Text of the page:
Apart from the occasional distant shout of a ploughman cursing his recalcitrant oxen, there was no other sound, save the virtually imperceptible hum of the spring, going about its business. Trees, upon which dangled the tiny, starry, white flowers of wild jasmine, hung over the track, filling the still air with an unmistakable and heavily stupefying perfume. Scratching their jagged white outline against the sky, the sheer and inhospitable faces of the Annapurna range of mountains seemed both alarmingly close and, when you lowered the field-glasses, reassuringly distant and inaccessible to mere mortals.

Coming up past the shoulder of a hill, we found ourselves at the gate of the Shree Laxmi Primary School. The pupils who had been larking about in the dusty playground a moment ago began clustering eagerly against the wall, inspecting us with curiosity. We, or at least I, felt like Gulliver. We were too tall, northern and winter-white for this fragile, delicate landscape. And we were, uncomfortably, too rich. We had spent more on our sturdy hiking-boots than these children's parents could earn in months.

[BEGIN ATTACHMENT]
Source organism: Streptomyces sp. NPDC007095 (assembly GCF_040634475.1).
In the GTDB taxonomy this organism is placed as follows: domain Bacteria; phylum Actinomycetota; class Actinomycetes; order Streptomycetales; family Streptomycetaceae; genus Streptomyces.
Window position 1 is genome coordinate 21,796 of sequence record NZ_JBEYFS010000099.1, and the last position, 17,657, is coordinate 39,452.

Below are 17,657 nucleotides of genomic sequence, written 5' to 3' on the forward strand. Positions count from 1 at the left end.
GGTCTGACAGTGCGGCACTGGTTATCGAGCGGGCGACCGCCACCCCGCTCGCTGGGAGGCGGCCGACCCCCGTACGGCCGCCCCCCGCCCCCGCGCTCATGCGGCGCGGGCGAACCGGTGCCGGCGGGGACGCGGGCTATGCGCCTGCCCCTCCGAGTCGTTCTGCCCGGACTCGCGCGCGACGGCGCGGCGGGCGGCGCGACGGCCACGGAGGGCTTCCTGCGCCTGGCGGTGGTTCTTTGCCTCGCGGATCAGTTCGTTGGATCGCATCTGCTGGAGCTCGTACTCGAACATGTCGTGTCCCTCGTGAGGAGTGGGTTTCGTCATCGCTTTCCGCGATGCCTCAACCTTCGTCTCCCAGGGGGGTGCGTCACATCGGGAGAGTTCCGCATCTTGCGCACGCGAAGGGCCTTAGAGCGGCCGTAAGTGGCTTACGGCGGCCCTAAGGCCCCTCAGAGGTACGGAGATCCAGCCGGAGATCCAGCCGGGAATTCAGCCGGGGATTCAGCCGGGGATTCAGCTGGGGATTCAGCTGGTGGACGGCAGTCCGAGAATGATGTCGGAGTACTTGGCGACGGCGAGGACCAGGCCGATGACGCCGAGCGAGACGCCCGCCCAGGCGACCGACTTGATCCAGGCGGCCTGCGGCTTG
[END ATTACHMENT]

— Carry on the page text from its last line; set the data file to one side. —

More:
The school had a box in the corner of the playground, and a visitors' book. You write your name and the amount you want to give and you tuck the relevant notes into the piggy-bank. It seemed a sensible, unembarrassing solution to one of Nepal's most perplexing challenges. In one sense, the idea of helping people who seem to have more than their fair share of happiness seems presumptuous. In another, the contrast between our profligacy and their frugality was too stark to be ignored.

We had met, the day before, three young men carrying rolls of corrugated iron three times their height up the mountain on their backs. Attached to broad bands around their foreheads, they were too heavy for any of us even to lift: they were going up to the village of Ghandruk at 7,500ft, to become the roof of a new house. The boys were paid the equivalent of £3 a day for this Herculean task. We were tempted to buy them lunch, or at least a drink, but were warned that the price of this refreshment might be docked from their pay.